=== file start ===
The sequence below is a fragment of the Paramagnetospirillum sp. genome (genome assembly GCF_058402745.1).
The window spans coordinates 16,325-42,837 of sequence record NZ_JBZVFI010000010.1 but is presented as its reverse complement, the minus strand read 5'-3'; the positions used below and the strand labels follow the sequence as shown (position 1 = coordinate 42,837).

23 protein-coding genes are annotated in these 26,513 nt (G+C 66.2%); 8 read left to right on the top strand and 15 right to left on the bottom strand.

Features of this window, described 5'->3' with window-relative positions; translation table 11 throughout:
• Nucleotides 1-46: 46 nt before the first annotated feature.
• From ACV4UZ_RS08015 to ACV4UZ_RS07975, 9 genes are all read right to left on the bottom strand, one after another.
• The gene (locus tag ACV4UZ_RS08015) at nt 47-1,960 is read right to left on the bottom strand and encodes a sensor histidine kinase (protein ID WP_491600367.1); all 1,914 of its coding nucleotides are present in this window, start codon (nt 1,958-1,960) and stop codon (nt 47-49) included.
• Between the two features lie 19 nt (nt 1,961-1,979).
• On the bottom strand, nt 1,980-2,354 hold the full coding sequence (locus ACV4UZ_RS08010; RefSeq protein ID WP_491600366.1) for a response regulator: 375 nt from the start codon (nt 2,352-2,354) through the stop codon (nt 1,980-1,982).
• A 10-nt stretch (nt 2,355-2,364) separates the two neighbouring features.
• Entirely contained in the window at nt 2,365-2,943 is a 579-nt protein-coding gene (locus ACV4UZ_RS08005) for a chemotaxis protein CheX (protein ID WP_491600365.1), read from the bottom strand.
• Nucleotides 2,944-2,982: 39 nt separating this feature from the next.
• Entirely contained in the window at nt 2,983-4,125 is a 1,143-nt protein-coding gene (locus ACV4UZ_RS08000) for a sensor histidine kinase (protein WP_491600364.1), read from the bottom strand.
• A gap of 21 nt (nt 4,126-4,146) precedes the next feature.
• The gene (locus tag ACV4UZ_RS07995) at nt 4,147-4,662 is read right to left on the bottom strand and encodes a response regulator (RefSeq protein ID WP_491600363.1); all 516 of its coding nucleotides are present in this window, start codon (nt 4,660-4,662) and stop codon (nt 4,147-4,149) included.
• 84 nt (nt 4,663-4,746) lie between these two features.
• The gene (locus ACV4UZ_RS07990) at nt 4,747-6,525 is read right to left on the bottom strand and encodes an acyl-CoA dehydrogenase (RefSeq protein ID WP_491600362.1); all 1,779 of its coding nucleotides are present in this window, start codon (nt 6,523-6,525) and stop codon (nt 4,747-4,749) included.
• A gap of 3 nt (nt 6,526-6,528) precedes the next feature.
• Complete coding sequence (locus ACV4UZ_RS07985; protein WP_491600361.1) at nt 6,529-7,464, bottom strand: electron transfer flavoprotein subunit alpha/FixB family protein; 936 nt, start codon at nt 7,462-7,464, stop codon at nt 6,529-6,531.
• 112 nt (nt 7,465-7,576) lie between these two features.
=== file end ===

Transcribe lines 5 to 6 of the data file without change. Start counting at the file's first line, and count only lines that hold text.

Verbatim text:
• Nucleotides 1-46: 46 nt before the first annotated feature.
• From ACV4UZ_RS08015 to ACV4UZ_RS07975, 9 genes are all read right to left on the bottom strand, one after another.